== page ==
Probably the biggest surprise you will learn today is that a book cover is not designed for the book’s fans. It’s not even meant to please them. A book cover has one and only one purpose: to get a potential reader to stop and look at the book---and, hopefully, pick it up and buy it. It has to attract attention from among hundreds of other books---in much the same way someone might try to draw attention to themselves in a crowd. The cover is shouting, "Hey! Look at me!" And if it fails to get you to look, it's failed as a cover.

To this end, a book cover is really a kind of miniature poster. It has to not only attract attention, it has to get across in the briefest glance something about the book: what kind of book it is, what it might be about, what a central theme might be---whatever seems most likely to inform and intrigue a potential reader.

In fact, it might be best to think of a book cover as packaging, exactly in the same way as the design of a box of cereal, a frozen pizza or a can of peas. The first thing it needs to do is attract attention amid a host of competing products. The next thing it needs to do is tell something about the product itself: is it a can of peas or a can of sauerkraut?

Those are the two things a book cover needs to do: attract the attention of a potential reader then, in a glance, convey some sense of the book's theme, subject or genre.

One way to do this is to try to ferret out one key element from the book, some action or scene that is a set piece, some visual element, symbol or icon that represents the book's theme, idea, premise or character. I think it's important to focus on a single idea. This not only gets the message across instantaneously, it avoids what I call the "kitchen sink school" of book cover design, in which everything important has to be on the cover.

While it is always nice to try to get all the details right, in the end it really doesn’t matter in the slightest whether a heroine’s hair is the right color or the hero has the right number of buttons on his uniform. You will have to have already read the book in order for these things to matter---and if you have done that, then the cover has already served its purpose and any mistakes it may contain are moot.

A fundamental truth is that all the exactingly precise details in the world will go for naught if no one ever picks up the book and reads it.

As I said, it’s nice to try to get the details right. It’s also a lot of fun to do. But in the final analysis, making the cover do its proper job overrides everything else. A cover that requires a reading of the book in order for it to work is a poor one. It puts the cart before the horse. A cover should intrigue a potential reader, it should not confuse or mystify them. Or worse, completely mislead them. A reader can ask, "I wonder what this is about?" but they shouldn’t be asking, "What the hell?!?"

In short, a cover needs to attract a potential reader, it needs to convey something about the nature of the book and it should make the book seem unique rather than generic.

All that being said, any good book cover illustrator will try to get as many details as accurate as possible. I know I enjoy doing that and most of my illustrator friends do as well. But accuracy must always take second place to effectiveness. If a cover conveys the sense of a book better by depicting two characters together who never actually meet face to face in the story, well, then they will  meet on the cover if nowhere else.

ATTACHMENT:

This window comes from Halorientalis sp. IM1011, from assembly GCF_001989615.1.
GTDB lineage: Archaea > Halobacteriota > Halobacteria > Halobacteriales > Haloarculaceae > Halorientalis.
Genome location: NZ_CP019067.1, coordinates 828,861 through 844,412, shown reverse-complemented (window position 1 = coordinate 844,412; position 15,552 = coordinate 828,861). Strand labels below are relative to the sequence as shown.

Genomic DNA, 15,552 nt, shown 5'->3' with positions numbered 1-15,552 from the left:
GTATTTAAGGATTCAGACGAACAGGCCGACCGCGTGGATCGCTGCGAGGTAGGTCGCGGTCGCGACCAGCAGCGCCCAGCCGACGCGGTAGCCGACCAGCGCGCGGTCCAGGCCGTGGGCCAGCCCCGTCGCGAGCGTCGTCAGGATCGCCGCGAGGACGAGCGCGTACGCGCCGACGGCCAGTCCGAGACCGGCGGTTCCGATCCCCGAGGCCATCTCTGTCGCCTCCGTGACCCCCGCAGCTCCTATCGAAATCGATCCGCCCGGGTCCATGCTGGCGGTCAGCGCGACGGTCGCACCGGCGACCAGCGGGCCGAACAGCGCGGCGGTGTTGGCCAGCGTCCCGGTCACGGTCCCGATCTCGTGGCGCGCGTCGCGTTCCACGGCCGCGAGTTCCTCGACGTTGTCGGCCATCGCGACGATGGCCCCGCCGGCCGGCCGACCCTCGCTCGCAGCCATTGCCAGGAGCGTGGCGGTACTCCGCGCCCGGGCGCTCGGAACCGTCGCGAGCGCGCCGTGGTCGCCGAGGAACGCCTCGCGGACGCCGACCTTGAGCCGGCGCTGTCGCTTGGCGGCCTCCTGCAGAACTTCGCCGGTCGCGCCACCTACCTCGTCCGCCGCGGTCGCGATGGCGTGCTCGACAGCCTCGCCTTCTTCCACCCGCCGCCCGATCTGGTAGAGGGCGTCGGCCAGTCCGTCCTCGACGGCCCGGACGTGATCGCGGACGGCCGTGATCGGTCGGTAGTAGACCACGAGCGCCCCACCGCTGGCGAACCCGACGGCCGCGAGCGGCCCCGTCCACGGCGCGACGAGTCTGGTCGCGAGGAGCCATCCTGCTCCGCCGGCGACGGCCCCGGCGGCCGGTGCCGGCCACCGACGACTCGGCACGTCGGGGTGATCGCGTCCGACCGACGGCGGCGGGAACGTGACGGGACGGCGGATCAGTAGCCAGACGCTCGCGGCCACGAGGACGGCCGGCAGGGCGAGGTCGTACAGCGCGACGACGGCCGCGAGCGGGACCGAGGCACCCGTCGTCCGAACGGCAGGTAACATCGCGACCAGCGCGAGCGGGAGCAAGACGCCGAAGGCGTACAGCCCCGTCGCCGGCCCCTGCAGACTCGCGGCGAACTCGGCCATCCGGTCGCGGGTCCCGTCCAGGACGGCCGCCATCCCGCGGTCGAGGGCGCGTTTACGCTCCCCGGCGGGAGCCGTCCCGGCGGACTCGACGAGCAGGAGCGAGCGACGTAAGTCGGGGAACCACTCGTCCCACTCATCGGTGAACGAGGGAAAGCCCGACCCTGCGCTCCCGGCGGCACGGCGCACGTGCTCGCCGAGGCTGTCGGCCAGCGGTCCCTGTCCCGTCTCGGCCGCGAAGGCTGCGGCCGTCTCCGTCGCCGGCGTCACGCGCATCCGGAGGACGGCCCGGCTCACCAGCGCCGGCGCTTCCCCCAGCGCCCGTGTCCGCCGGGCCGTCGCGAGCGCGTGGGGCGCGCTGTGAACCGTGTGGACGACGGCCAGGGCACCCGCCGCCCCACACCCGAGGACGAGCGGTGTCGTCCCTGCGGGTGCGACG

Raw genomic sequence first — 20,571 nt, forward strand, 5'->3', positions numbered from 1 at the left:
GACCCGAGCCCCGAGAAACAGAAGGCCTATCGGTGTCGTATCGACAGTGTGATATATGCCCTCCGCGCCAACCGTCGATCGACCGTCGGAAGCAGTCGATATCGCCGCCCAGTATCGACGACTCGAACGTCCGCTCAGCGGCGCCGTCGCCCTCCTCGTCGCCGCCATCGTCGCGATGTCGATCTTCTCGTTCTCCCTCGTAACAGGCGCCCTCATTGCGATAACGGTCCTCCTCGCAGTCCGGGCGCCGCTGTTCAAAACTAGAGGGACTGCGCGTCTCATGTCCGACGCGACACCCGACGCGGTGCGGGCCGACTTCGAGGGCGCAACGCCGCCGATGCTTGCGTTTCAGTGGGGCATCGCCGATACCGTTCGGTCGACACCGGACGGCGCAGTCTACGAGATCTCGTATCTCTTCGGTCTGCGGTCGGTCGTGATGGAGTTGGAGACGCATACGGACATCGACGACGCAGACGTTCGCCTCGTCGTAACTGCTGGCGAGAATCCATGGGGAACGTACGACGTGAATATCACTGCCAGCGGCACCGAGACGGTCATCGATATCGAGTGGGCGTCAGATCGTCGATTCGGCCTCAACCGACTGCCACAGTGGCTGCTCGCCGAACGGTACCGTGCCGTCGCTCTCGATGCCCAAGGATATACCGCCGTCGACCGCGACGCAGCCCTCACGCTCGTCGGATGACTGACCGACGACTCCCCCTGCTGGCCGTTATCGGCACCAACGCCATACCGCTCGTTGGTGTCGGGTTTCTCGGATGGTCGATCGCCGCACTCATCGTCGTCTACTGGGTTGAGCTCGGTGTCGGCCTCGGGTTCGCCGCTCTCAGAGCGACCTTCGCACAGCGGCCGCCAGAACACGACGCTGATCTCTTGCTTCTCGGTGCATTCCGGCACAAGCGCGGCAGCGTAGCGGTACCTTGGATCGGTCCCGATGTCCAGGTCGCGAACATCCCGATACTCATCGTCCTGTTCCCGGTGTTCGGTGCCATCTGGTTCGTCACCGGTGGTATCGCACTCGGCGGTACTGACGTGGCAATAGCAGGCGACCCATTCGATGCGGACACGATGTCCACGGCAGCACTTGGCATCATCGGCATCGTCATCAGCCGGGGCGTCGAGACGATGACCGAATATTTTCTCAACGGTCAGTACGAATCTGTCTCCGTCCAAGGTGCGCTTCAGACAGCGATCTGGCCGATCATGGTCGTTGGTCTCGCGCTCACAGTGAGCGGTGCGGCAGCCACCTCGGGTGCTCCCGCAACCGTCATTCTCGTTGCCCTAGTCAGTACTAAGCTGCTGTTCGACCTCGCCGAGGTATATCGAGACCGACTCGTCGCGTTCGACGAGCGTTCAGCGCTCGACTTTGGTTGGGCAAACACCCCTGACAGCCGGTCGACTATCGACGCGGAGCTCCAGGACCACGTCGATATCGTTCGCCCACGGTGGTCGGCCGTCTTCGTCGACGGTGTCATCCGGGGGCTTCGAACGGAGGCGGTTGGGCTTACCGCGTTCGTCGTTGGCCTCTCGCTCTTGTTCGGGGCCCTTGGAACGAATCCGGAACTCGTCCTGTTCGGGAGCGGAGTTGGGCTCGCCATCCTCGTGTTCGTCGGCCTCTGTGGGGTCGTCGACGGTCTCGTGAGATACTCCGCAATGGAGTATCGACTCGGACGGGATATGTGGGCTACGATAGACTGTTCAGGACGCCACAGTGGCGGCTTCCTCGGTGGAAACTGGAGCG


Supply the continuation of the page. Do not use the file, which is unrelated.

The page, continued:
But a good cover artist won't play with details just for the sake of doing it, or flatly ignore accuracy when there's no reason to. There will almost always be a purpose. And that purpose, of course, is to create an effective cover. That absolutely always must take precedence.

Every detail of a book cover needs to contribute something to conveying the nature, theme or idea of the book as immediately and clearly as possible. Sometimes, paying attention to descriptions in the book can help this---but sometimes you may have to ignore what the author wrote. For instance, if the book's heroine is described as a tough cookie who wipes up armies of Alpha Centaurian Squidoids single-handedly...it would be a nice touch to depict her as appearing physically capable since it would help get across the idea that the book features a strong, practical, female protagonist. But if the author describes his character as looking like a Barbie doll, the artist might be justified in adjusting her look for the cover. Conveying the correct  impression of the character's nature is more important than getting specific details right.

A book cover also cannot be designed for the initiated, for those who have already read the book and are familiar with contents. That’s putting the cart before the horse. All too often all you succeed in doing is mystifying---and potentially alienating---new readers. This is why a book cover is not---and should not be---designed for fans. They do not need to be sold on a book they have already purchased and read.

(As an aside, one of the most teeth-gritting critiques an artist can get is "That's not how I imagined my favorite character." We are not mind-readers!)

Authors are generally the worst at this (Lois excepted, I hasten to add!), since it is almost impossible to be wholly objective about one's own work. I remember one author who drove me nuts, fiddling with every minute detail of the appearance of one of his main characters...even though he never actually explicitly described her in the book! It's also hard for both authors and readers to understand that what seems to be the most vitally important scene or image in a book might not be anything like the best choice for cover. For instance, one of Lois' fans thought that depicting "the knife Bothari wielded" would make a good cover for Shards of Honor. The problem, of course, is that all the significance of the knife would come from having already read the book...but to anyone who has not read the book, it would be just a knife, ho hum.